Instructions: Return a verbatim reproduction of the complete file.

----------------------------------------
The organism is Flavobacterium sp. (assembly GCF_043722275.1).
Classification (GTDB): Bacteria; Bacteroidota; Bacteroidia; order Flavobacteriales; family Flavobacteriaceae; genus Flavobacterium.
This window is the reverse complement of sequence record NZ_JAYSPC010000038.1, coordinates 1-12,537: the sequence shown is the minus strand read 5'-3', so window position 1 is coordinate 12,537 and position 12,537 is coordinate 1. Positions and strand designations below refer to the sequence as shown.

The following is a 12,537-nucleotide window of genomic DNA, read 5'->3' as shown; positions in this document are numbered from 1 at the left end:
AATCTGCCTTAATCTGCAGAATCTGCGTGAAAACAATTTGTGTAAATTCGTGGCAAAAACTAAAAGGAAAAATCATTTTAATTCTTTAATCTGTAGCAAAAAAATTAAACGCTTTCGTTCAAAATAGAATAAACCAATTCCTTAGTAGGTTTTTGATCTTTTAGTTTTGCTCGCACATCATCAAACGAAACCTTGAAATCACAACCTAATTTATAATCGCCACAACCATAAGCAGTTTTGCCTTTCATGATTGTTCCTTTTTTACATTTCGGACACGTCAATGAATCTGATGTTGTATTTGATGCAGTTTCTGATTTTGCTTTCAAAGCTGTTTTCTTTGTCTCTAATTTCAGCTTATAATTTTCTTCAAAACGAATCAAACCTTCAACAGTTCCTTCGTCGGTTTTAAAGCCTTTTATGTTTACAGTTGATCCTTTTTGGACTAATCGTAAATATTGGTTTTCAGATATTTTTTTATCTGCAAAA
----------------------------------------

The organism is Flavobacterium sp. (assembly GCF_043722275.1).
Classification (GTDB): Bacteria; Bacteroidota; Bacteroidia; order Flavobacteriales; family Flavobacteriaceae; genus Flavobacterium.
This window is the reverse complement of sequence record NZ_JAYSPC010000038.1, coordinates 1-12,537: the sequence shown is the minus strand read 5'-3', so window position 1 is coordinate 12,537 and position 12,537 is coordinate 1. Positions and strand designations below refer to the sequence as shown.

The following is a 12,537-nucleotide window of genomic DNA, read 5'->3' as shown; positions in this document are numbered from 1 at the left end:
AATCTGCCTTAATCTGCAGAATCTGCGTGAAAACAATTTGTGTAAATTCGTGGCAAAAACTAAAAGGAAAAATCATTTTAATTCTTTAATCTGTAGCAAAAAAATTAAACGCTTTCGTTCAAAATAGAATAAACCAATTCCTTAGTAGGTTTTTGATCTTTTAGTTTTGCTCGCACATCATCAAACGAAACCTTGAAATCACAACCTAATTTATAATCGCCACAACCATAAGCAGTTTTGCCTTTCATGATTGTTCCTTTTTTACATTTCGGACACGTCAATGAATCTGATGTTGTATTTGATGCAGTTTCTGATTTTGCTTTCAAAGCTGTTTTCTTTGTCTCTAATTTCAGCTTATAATTTTCTTCAAAACGAATCAAACCTTCAACAGTTCCTTCGTCGGTTTTAAAGCCTTTTATGTTTACAGTTGATCCTTTTTGGACTAATCGTAAATATTGGTTTTCAGATATTTTTTTATCTGCAAAA